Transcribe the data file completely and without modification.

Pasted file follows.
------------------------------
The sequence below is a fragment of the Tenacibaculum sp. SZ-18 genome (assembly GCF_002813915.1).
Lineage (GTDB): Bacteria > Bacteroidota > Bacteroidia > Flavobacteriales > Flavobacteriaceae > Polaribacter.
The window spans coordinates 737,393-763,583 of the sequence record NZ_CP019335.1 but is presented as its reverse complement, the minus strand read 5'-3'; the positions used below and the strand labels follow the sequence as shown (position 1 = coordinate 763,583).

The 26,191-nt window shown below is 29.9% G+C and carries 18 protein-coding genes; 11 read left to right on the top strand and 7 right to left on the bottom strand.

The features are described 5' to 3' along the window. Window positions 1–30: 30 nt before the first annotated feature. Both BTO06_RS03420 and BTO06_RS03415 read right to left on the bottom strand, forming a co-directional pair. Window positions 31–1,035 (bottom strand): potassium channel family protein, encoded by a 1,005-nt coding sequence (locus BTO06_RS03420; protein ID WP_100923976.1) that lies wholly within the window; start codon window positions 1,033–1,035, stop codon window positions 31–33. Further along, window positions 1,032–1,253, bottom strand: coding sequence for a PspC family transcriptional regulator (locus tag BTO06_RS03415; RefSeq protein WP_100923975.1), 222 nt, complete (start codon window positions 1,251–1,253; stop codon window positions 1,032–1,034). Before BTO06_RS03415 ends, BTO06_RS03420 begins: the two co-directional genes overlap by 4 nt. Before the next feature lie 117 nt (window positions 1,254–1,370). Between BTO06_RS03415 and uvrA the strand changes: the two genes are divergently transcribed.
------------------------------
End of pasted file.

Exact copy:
The sequence below is a fragment of the Tenacibaculum sp. SZ-18 genome (assembly GCF_002813915.1).
Lineage (GTDB): Bacteria > Bacteroidota > Bacteroidia > Flavobacteriales > Flavobacteriaceae > Polaribacter.
The window spans coordinates 737,393-763,583 of the sequence record NZ_CP019335.1 but is presented as its reverse complement, the minus strand read 5'-3'; the positions used below and the strand labels follow the sequence as shown (position 1 = coordinate 763,583).

The 26,191-nt window shown below is 29.9% G+C and carries 18 protein-coding genes; 11 read left to right on the top strand and 7 right to left on the bottom strand.

The features are described 5' to 3' along the window. Window positions 1–30: 30 nt before the first annotated feature. Both BTO06_RS03420 and BTO06_RS03415 read right to left on the bottom strand, forming a co-directional pair. Window positions 31–1,035 (bottom strand): potassium channel family protein, encoded by a 1,005-nt coding sequence (locus BTO06_RS03420; protein ID WP_100923976.1) that lies wholly within the window; start codon window positions 1,033–1,035, stop codon window positions 31–33. Further along, window positions 1,032–1,253, bottom strand: coding sequence for a PspC family transcriptional regulator (locus tag BTO06_RS03415; RefSeq protein WP_100923975.1), 222 nt, complete (start codon window positions 1,251–1,253; stop codon window positions 1,032–1,034). Before BTO06_RS03415 ends, BTO06_RS03420 begins: the two co-directional genes overlap by 4 nt. Before the next feature lie 117 nt (window positions 1,254–1,370). Between BTO06_RS03415 and uvrA the strand changes: the two genes are divergently transcribed.